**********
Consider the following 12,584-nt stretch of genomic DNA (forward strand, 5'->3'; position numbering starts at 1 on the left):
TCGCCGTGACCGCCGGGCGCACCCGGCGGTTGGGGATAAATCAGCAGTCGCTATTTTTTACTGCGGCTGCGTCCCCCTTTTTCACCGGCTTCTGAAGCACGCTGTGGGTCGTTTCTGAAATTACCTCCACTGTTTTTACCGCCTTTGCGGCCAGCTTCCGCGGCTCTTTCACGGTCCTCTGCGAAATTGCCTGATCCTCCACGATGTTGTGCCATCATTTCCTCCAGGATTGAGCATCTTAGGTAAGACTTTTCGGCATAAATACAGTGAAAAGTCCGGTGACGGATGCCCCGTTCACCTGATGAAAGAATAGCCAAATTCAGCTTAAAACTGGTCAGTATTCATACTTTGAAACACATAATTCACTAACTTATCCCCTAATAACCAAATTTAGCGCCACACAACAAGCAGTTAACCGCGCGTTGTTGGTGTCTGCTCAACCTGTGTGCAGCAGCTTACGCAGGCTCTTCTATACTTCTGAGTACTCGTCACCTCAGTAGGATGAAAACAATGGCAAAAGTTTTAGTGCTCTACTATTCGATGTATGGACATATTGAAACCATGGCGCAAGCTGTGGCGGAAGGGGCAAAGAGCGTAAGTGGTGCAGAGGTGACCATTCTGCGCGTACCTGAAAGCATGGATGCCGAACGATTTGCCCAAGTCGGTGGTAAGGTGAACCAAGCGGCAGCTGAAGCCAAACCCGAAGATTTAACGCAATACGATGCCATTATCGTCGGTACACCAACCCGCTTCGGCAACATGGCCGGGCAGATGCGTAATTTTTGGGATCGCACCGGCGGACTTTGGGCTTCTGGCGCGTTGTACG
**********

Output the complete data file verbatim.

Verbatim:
Consider the following 12,584-nt stretch of genomic DNA (forward strand, 5'->3'; position numbering starts at 1 on the left):
TCGCCGTGACCGCCGGGCGCACCCGGCGGTTGGGGATAAATCAGCAGTCGCTATTTTTTACTGCGGCTGCGTCCCCCTTTTTCACCGGCTTCTGAAGCACGCTGTGGGTCGTTTCTGAAATTACCTCCACTGTTTTTACCGCCTTTGCGGCCAGCTTCCGCGGCTCTTTCACGGTCCTCTGCGAAATTGCCTGATCCTCCACGATGTTGTGCCATCATTTCCTCCAGGATTGAGCATCTTAGGTAAGACTTTTCGGCATAAATACAGTGAAAAGTCCGGTGACGGATGCCCCGTTCACCTGATGAAAGAATAGCCAAATTCAGCTTAAAACTGGTCAGTATTCATACTTTGAAACACATAATTCACTAACTTATCCCCTAATAACCAAATTTAGCGCCACACAACAAGCAGTTAACCGCGCGTTGTTGGTGTCTGCTCAACCTGTGTGCAGCAGCTTACGCAGGCTCTTCTATACTTCTGAGTACTCGTCACCTCAGTAGGATGAAAACAATGGCAAAAGTTTTAGTGCTCTACTATTCGATGTATGGACATATTGAAACCATGGCGCAAGCTGTGGCGGAAGGGGCAAAGAGCGTAAGTGGTGCAGAGGTGACCATTCTGCGCGTACCTGAAAGCATGGATGCCGAACGATTTGCCCAAGTCGGTGGTAAGGTGAACCAAGCGGCAGCTGAAGCCAAACCCGAAGATTTAACGCAATACGATGCCATTATCGTCGGTACACCAACCCGCTTCGGCAACATGGCCGGGCAGATGCGTAATTTTTGGGATCGCACCGGCGGACTTTGGGCTTCTGGCGCGTTGTACG